By Matthew Boman
Who cares about ongoing violence in Syria? Apparently, The Onion, for one. Recently they ran a piece titled “The 6 Best Dresses At The Golden Globes” where, under pictures of the civil war going on in Syria, are captions mimicking the banal commentary of fashion magazines and celebrity news. While some have criticized The Onion for having gone too far or for making jokes with a political agenda, the piece at least causes us to question our society’s values.
What does it say about us when irony and sarcasm are the only ways to make a point, when the only media capable of providing honest cultural commentary are comedic magazines and faux-news television shows?
Is it that other news doesn’t cover important events or that we, as consumers, demand such insipid drivel? To the first half of the question the answer is both yes and no. While such events are covered, it is often difficult to find clear and reliable coverage of things happening outside of the US—especially for those who have not been taught where to look. The answer to the second half is, at best, cyclical: we demand what we are fed, which creates a market and higher demand. Often, catering to the lowest common denominator is cheapest and easiest—and who wants to think about serious issues after an 8+ hour day?
Still, there is the question of why it is so often easier to get a point across with ironic humor than by stating it directly. One argument is that, culturally, we have been educated against taking anything seriously because in doing so we risk exposing ourselves to criticism. This argument originates from the shift that some refer to as New Sincerity—a reaction in literature, film, and music against the irony and cynicism that we tend to associate with postmodernism.
However, while offering something other than ironic detachment, writers such as David Foster Wallace don’t offer adequate answers about why and how our culture produces such subjectivities or how the dominant modes of production might be responsible for our detached perspectives. The best we get is a suggestion that cynicism and apathy might be intentionally manufactured, what a They wants us to feel, so that even though we might say or feel “Shit is Fucked Up and Bullshit,” we say “…So Fuck It” instead of taking it to the logical conclusion of “…So Let’s Fuck Shit Up.”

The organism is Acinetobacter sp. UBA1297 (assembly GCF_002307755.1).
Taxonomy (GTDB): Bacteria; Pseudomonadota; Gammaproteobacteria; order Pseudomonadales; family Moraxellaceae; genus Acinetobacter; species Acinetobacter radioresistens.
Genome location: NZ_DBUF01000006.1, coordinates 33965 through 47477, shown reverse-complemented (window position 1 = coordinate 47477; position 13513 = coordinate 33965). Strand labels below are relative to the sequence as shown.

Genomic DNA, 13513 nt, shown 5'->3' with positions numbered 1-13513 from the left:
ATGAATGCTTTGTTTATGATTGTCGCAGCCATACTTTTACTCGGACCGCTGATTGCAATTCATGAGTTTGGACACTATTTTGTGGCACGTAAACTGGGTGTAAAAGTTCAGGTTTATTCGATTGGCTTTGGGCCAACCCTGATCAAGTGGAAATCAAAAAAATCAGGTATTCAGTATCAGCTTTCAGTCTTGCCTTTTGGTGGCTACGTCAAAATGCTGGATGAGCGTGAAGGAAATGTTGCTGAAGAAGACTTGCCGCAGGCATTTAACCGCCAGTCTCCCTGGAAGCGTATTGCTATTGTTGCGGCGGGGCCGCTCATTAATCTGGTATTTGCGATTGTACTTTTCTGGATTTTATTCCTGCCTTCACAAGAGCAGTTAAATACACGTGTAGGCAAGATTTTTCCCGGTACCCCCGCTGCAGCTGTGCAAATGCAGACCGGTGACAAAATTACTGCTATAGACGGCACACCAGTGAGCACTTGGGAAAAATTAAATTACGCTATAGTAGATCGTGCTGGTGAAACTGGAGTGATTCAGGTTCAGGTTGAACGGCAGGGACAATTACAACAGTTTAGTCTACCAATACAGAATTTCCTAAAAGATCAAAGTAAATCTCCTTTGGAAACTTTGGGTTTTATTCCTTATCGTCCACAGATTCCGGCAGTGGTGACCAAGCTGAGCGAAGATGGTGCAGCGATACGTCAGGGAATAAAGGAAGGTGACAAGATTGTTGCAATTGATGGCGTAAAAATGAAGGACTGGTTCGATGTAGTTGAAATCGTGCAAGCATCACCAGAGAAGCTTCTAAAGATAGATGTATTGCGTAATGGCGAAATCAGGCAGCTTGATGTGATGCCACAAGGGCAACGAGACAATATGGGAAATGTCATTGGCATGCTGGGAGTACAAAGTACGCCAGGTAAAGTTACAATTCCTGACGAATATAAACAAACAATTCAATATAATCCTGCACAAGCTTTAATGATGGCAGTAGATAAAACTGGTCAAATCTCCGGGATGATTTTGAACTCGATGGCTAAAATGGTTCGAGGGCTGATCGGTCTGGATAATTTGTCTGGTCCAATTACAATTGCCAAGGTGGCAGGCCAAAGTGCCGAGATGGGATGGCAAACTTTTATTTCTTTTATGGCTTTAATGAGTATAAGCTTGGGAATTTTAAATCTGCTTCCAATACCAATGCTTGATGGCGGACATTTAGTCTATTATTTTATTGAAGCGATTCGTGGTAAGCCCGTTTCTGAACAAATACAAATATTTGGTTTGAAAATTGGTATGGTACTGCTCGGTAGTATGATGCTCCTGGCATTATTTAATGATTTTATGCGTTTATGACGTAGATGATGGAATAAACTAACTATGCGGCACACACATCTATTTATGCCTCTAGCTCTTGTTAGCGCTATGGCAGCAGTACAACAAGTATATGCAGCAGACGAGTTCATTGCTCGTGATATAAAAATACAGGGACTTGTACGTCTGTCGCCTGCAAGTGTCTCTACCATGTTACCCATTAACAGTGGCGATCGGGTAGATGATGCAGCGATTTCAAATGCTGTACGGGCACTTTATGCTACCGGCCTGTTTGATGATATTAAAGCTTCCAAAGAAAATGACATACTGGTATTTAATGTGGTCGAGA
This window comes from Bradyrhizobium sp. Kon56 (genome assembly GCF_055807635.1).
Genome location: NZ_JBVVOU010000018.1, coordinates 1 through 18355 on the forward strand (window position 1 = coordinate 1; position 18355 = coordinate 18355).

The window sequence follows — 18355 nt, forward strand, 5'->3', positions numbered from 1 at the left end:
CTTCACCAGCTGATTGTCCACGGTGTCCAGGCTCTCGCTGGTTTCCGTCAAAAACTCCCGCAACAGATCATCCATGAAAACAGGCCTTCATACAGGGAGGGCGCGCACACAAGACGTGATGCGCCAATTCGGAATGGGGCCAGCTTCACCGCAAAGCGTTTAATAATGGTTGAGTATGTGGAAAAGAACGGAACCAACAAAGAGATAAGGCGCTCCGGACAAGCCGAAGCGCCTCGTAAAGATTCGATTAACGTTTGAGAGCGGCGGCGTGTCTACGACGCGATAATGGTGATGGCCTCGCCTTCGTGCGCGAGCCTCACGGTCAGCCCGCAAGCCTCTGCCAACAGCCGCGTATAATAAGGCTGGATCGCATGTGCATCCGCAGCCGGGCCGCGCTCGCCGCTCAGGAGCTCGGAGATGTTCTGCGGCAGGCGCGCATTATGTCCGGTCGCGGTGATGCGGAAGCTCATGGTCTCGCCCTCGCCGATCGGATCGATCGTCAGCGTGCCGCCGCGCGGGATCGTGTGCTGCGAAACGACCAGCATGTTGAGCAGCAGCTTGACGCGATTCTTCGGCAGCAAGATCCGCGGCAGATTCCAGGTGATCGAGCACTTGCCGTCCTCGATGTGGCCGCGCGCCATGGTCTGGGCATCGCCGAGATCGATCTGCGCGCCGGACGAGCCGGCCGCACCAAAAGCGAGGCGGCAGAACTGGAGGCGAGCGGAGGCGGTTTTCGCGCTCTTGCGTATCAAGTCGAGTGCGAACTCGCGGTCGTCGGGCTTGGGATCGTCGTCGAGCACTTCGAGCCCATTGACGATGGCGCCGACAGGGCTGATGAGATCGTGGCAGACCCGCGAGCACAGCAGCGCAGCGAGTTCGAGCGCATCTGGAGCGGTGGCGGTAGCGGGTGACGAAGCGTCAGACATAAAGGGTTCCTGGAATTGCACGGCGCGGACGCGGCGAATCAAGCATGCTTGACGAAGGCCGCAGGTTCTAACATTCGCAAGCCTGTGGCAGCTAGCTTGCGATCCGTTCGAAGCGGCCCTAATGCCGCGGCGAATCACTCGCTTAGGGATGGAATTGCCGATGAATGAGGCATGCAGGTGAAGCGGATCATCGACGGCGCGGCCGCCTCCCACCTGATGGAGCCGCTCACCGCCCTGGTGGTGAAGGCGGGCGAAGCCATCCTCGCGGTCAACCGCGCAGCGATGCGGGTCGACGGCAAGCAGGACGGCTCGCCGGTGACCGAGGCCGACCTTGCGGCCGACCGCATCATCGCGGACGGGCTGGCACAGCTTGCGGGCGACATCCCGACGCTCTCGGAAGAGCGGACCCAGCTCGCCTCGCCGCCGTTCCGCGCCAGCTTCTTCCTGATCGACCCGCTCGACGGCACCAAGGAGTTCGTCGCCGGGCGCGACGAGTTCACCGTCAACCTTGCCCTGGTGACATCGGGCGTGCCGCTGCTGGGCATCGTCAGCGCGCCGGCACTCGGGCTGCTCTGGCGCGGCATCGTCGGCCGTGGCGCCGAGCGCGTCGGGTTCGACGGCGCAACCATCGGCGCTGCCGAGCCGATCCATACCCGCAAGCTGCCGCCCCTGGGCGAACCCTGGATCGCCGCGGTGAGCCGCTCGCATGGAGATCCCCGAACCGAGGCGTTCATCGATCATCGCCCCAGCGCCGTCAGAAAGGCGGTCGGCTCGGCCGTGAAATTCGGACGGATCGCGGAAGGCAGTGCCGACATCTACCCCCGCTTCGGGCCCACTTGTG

I looked up Fox’s The ½ Hour News Hour on YouTube to remind myself why the show was such a failure. Was it the predictable jokes based on stereotypes and low blows, or was it that the jokes so blatantly followed a political agenda that they seemed forced? I think it is more than that; the show flopped even with its intended audience. But why? One reason—but not the only—might be that the Left is lacking in the sincerity that the Right has, that we revert to, or hide behind, humor as means of coping instead of allowing the problems we see to affect and mobilize us.
A friend of mine asked whether The Onion was tending towards Situationalism with this article. Détournement is an anti-advertisement technique used by people associated with the movement that turns “expressions of the capitalist system and its media culture against itself” in hopes of making apparent the disparity between what is said and what is. Problematically, even this practice has been appropriated by the capitalist system (I can’t help but remember this commercial).
The article may be poignant, but just pointing out the absurdities of our culture isn’t enough—society’s contradictions won’t resolve themselves. That some thought the piece went too far or was inappropriate demonstrates that détournement is still capable of getting attention; it’s more important, however, to decide our next step.
[Matthew Boman is a Masters student in the UWM English Department, and a project assistant here at C21. Look for him behind the video camera at C21 events – he’s the one who makes live-streaming possible!]